ShareThis Page

Earth Day celebrations mark advances

Shirley McMarlin
| Sunday, April 17, 2016, 9:00 p.m.
Josh Koshar, 29, of Lawrenceville builds a wooden figure at the Pittsburgh Parks Conservancy booth during Earth Day festivities Wednesday, April 22, 2015, in Market Square, Downtown.
Andrew Russell | Trib Total Media
Josh Koshar, 29, of Lawrenceville builds a wooden figure at the Pittsburgh Parks Conservancy booth during Earth Day festivities Wednesday, April 22, 2015, in Market Square, Downtown.
Napoleon, a 9-year-old male kestrel who belongs to Wildlife Works Inc. in Youngwood, rests on volunteer Courtney Lotz's hand while she speaks with Paul Bagnall of Ligonier as they enjoyed Westmoreland Earth Day on Sunday, April 19, 2015, inside Fred Rogers Center at St. Vincent College.
Evan Sanders | Trib Total Media
Napoleon, a 9-year-old male kestrel who belongs to Wildlife Works Inc. in Youngwood, rests on volunteer Courtney Lotz's hand while she speaks with Paul Bagnall of Ligonier as they enjoyed Westmoreland Earth Day on Sunday, April 19, 2015, inside Fred Rogers Center at St. Vincent College.
Sunshine 4-H Club member Abby Gillis, 16, of Greensburg removes branches, cut by 4-H leader Jeff Mucci along a ballfield at the Youngwood Recreation Center. during a previous Youngwood Community Clean-up Earth Day.
Kim Stepinsky | for the Tribune-Review
Sunshine 4-H Club member Abby Gillis, 16, of Greensburg removes branches, cut by 4-H leader Jeff Mucci along a ballfield at the Youngwood Recreation Center. during a previous Youngwood Community Clean-up Earth Day.

Pittsburgh's gritty reputation as a city has given way to clean-and-green innovators in health care, education and technology.

So profound is the city's transformation that the second annual Pittsburgh Earth Day celebration can't be contained in just one day. The celebration of advancements in sustainability, technology and innovation will span a variety of venues from April 21 to 24.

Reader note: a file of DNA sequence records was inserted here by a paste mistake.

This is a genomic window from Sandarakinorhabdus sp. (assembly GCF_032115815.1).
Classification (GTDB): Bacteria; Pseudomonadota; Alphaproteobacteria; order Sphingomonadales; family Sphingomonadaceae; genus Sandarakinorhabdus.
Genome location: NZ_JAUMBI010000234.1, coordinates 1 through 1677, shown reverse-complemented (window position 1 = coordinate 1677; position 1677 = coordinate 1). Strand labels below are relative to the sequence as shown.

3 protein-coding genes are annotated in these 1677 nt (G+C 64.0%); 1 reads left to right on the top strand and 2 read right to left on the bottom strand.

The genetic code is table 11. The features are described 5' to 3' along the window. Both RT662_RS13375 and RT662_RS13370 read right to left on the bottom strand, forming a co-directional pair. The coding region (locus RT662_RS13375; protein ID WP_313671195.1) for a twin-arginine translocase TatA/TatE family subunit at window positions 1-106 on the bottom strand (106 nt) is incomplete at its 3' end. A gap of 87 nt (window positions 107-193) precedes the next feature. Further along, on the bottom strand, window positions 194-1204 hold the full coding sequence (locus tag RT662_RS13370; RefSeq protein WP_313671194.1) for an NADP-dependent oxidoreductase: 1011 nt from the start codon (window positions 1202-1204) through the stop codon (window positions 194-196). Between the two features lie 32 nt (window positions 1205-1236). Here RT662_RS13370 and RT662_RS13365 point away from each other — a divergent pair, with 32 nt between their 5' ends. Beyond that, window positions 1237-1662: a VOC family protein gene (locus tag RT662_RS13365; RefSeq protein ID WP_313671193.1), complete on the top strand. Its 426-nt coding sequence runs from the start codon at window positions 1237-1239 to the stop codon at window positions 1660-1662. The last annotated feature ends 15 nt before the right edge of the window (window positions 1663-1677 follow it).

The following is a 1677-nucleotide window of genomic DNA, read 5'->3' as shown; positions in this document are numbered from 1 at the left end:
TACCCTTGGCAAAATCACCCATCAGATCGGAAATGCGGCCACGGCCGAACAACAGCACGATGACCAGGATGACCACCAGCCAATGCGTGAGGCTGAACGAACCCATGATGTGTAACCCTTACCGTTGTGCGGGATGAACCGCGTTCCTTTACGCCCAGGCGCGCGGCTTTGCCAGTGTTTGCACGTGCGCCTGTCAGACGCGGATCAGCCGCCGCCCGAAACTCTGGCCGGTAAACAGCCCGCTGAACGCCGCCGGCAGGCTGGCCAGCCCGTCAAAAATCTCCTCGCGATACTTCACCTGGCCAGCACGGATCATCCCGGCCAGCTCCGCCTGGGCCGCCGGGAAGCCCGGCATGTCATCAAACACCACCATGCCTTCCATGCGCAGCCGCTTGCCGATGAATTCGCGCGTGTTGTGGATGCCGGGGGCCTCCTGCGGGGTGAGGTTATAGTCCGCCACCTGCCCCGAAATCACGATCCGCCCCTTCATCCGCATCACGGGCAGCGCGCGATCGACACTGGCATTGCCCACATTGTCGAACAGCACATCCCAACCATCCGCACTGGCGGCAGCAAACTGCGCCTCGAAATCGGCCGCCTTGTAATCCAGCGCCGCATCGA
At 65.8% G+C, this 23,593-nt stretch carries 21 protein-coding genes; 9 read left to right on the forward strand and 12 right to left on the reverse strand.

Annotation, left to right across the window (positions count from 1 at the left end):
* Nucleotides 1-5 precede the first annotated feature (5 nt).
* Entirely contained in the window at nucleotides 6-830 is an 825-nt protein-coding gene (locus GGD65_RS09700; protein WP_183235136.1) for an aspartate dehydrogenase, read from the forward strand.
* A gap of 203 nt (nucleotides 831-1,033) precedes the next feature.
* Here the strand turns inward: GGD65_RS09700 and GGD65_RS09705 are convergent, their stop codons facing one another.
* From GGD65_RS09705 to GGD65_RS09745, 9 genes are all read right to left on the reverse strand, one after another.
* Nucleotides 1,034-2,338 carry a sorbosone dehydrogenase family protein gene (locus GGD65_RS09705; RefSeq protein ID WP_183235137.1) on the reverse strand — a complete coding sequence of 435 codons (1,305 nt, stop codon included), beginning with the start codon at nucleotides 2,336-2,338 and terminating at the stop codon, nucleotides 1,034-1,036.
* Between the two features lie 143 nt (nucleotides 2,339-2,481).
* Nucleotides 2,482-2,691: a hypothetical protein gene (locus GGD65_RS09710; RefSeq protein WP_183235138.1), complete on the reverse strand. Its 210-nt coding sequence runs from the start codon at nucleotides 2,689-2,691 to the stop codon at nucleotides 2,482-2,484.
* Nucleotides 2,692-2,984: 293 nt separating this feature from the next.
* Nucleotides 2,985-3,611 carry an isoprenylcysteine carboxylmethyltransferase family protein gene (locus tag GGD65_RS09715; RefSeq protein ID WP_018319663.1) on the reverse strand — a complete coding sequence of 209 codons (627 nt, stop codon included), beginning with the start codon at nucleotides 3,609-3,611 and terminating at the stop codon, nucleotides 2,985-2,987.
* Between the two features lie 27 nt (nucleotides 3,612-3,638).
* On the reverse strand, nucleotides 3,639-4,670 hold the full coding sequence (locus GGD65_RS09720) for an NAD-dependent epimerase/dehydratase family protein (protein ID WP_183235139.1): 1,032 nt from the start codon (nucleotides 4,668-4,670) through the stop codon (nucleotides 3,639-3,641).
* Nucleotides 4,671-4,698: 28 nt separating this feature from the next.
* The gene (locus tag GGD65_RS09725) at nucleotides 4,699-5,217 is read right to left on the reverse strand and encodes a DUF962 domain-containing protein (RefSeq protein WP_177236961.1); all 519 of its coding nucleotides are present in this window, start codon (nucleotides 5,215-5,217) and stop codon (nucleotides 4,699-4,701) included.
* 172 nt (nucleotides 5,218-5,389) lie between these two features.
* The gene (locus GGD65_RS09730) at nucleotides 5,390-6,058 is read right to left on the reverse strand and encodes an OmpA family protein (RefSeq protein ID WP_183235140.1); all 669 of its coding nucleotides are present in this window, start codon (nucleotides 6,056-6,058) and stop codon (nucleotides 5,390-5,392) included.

In honor of the Pittsburgh bicentennial, the theme is “Steel to Sustainable.” Events will not only celebrate the city's growing eco-consciousness, but its steel-making history.

“We're getting bigger and bigger every year,” says Ronda Zegarelli, president of Acrobatique Creative, the branding partner for Pittsburgh Earth Day.

The city has a growing number of LEED-certified buildings; a revitalized riverfront; more streets with bike-pedestrian connections; the nation's largest jump in bike commuting since 2000; and cleaner air and rivers.

The four days of events kick off with an Ecolution Fashion Show of clothing using organic, recycled and reused materials, from 7 to 10 p.m. April 21 at the Fairmont Pittsburgh, Downtown. Tickets are $20 to $60.

Earth Day will begin early with a 7 a.m. April 22 news conference, followed by a sustainability breakfast, with a panel discussion of the state of green industries in Pittsburgh, at the David L. Lawrence Convention Center, Downtown. The breakfast is free, but reservations are required at showclix.com

• Solar-Powered Food Truck Festival, 11 a.m.-2 p.m. April 22 , with vehicles powered by solar energy from Zero Fossil Energy Outfitters, at 10th Street along the West Wing of the convention center.

• Paint the Square Green, 11 a.m.-5 p.m. April 22, with a Goodwill Green Fashion Challenge, vendors selling Earth-friendly products and entertainment by Mia Z, Rachel B, Pioneer Records artists and others, in Market Square.

• Lunchtime Bluegrass Concert and Marketplace, with Molly Alphabet, 11 a.m. April 22; The Armadillos, noon; The Beagle Brothers, 1 p.m. April 22, Mellon Square.

• Art and Local Showcase, 5-9 p.m. April 22, with Handmade Arcade vinyl spin art, music, curated exhibit of local artworks, all-ages activities and vendors of organic and handmade products, at David L. Lawrence Convention Center.

• The solar-powered Steel to Sustainable Festival from 7 to 11 p.m. April 23, at Carrie Blast Furnaces in Rankin, with music by Daily Grind, Soundwaves Steelband and Colonel Eagleburger's Highstepping Goodtime Band, along with food trucks, an over-21 beer garden and the Hard Hat Art Project, a local art exhibit. Proceeds benefit Rivers of Steel Heritage Corp. Admission is $15 to $20. Details: showclix.com

• TEDxPittsburgh Brunch, 11 a.m. April 24, featuring a series of talks on sustainability at Revel + Roost, 242 Forbes Ave., Downtown. $25. Details: showclix.com

Other Earth Day events